• Class Number 9975
  • Term Code 2960
  • Class Info
  • Unit Value 12 units
  • Mode of Delivery In Person
    • Dr Claude Rakisits
    • Dr Claude Rakisits
  • Class Dates
  • Class Start Date 22/07/2019
  • Class End Date 25/10/2019
  • Census Date 31/08/2019
  • Last Date to Enrol 29/07/2019
SELT Survey Results

Negotiation and conflict resolution are central features of the study and practice of diplomacy. This course explores the causes of conflict (and peace) and examines various mechanisms that are employed by the international community in an attempt to address interstate and intrastate conflict. It also provides students with an opportunity to study the theory and practice of the essential diplomatic art of negotiation. This course introduces and examines the international framework for negotiation and conflict resolution. It surveys the causes and character of conflict and explores a wide range of mechanisms for inter-state and intra-state conflict resolution. Three broad and topical concepts of diplomacy – ‘preventive diplomacy’, ‘coercive diplomacy’ and ‘peacebuilding diplomacy’ – are used to demarcate different phases and types of conflict management. In our consideration of preventive diplomacy we examine the preventive measures of peaceful settlement contained in Chapter VI of the United Nations Charter, such as negotiation, mediation, arbitration and adjudication. In our examination of coercive diplomacy we discuss coercive measures for preventing and resolving conflict, such as sanctions and use of force provided for in Chapter VII of the UN Charter. Finally, we use the notion of peacebuilding diplomacy to examine the mechanisms that help shape peacebuilding interventions in conflict and post-conflict zones, such as peace processes and multidimensional peace operations.

As part of this course students undertake an intensive negotiation workshop. This flagship element of the Master of Diplomacy program provides students with first-hand exposure to the challenges of managing conflict through diplomatic negotiation. You will acquire and refine new negotiation and mediation skills and techniques through a variety of learning methods, including workshop discussion, demonstration, practice and simulation. The Negotiation Workshop aims to develop the ability of students to think politically and strategically, to examine key elements in the planning and conduct of negotiation and mediation, to identify essential qualities and skills for effective negotiation and mediation, and to consolidate this knowledge through practical exercises that simulate real-world diplomatic negotiations.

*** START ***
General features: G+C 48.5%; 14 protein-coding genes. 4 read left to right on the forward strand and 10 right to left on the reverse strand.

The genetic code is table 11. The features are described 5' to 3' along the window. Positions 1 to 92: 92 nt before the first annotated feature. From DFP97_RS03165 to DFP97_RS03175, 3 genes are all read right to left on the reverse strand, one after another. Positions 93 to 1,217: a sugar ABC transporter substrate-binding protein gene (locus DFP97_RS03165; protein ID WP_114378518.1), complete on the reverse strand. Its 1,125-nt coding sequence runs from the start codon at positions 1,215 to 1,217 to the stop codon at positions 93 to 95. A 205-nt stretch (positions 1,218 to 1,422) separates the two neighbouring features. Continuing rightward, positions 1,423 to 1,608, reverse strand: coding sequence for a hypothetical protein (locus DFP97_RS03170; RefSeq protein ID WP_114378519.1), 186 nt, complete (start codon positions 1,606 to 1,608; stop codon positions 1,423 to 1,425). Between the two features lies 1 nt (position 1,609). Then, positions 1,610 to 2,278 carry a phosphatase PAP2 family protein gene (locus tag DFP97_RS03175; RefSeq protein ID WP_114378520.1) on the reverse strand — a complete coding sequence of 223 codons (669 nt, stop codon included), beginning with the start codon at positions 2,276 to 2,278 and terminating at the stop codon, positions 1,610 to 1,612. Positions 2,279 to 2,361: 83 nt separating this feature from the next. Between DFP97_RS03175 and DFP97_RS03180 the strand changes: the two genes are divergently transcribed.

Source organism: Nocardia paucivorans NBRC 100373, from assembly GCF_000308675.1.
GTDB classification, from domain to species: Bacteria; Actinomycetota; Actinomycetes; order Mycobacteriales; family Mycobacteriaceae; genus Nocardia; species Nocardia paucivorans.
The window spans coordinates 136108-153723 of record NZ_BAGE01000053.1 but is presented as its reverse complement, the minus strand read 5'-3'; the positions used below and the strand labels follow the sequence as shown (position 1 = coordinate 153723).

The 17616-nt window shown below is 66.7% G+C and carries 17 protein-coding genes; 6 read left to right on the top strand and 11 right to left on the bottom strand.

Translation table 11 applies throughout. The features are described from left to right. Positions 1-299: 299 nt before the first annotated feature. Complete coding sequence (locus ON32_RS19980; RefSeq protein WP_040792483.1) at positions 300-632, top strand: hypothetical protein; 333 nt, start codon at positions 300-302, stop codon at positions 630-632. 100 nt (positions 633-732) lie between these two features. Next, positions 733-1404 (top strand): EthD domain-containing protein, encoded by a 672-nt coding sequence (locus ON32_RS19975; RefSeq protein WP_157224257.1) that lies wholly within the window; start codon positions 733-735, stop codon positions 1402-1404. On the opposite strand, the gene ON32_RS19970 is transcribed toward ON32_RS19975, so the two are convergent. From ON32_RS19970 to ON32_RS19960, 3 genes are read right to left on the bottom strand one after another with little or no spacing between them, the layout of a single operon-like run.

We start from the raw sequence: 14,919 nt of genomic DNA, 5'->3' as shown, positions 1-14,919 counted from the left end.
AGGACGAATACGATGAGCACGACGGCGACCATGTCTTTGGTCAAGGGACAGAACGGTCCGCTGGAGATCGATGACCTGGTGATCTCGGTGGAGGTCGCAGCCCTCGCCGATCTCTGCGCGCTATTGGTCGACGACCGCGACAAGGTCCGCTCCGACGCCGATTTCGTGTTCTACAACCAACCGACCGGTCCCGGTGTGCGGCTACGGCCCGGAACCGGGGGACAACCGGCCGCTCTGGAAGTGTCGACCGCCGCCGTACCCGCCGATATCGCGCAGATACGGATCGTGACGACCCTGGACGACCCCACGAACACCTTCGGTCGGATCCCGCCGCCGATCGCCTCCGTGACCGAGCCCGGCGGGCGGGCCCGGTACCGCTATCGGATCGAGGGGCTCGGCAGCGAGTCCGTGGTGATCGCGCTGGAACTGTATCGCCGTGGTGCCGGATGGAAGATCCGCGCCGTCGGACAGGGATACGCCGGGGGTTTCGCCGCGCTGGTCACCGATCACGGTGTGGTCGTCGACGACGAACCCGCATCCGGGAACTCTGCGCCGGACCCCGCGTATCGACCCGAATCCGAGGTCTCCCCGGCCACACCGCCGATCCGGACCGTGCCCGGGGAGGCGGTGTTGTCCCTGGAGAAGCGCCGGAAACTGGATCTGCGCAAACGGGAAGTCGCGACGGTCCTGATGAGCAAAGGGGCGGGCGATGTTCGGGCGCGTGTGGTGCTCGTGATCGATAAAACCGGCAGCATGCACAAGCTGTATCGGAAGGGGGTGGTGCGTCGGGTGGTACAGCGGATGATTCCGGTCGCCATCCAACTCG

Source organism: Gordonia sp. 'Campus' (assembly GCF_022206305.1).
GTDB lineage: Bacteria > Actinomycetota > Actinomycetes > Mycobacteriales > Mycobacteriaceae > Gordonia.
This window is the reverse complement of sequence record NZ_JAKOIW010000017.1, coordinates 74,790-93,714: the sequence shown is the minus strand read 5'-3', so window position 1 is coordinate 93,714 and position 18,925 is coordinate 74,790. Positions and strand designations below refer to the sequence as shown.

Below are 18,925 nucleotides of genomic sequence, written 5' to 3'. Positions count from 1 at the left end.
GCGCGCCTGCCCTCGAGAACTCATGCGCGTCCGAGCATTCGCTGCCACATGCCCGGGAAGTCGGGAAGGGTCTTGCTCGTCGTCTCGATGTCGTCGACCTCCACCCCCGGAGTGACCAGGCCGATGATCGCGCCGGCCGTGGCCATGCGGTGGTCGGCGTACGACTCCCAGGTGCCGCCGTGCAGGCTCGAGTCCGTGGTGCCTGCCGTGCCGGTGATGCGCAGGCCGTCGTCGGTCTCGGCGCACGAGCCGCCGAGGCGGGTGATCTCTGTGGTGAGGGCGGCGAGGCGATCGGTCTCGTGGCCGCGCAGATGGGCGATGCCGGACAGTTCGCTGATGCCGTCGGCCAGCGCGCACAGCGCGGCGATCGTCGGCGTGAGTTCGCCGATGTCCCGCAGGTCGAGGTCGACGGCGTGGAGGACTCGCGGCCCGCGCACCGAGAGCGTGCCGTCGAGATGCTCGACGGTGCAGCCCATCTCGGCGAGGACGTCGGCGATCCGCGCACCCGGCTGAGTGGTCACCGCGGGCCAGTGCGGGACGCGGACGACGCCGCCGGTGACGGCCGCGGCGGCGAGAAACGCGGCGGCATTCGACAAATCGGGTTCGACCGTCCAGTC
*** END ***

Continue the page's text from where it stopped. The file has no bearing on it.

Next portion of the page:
Learning Outcomes

Upon successful completion, students will have the knowledge and skills to:

  1. Analyse and evaluate the nature and causes of contemporary political conflicts.
  2. Explain and examine the United Nations Charter framework for negotiation and conflict resolution and its application to inter-state and intra-state political conflicts.
  3. Recognise, apply and respond to different strategies of diplomatic negotiation.
  4. Design negotiation strategies for a variety of different diplomatic contexts, including formal, informal, bilateral and multilateral settings
  5. Critically evaluate the strengths and weaknesses of different mechanisms of preventive, coercive and peacebuilding diplomacy.
  6. Design strategies for evaluating and responding to different forms of inter-state and intra-state political conflict.

Staff Feedback

Students will be given feedback in the following forms in this course:
  • Written comments
  • Verbal comments
  • Feedback to the whole class, to groups, to individuals, focus groups

Student Feedback

ANU is committed to the demonstration of educational excellence and regularly seeks feedback from students. Students are encouraged to offer feedback directly to their Course Convener or through their College and Course representatives (if applicable). The feedback given in these surveys is anonymous and provides the Colleges, University Education Committee and Academic Board with opportunities to recognise excellent teaching, and opportunities for improvement. The Surveys and Evaluation website provides more information on student surveys at ANU and reports on the feedback provided on ANU courses.

Class Schedule

Week/Session Summary of Activities Assessment
1 Kashmir: A case study in unresolved conflict In this class we'll examine the roots of this seventy-year-old conflict and what it means for regional stability on the sub-continent. We'll be returning to this issue during the Intensive Negotiation Workshop. Delivered by Dr Claude Rakisits, APCD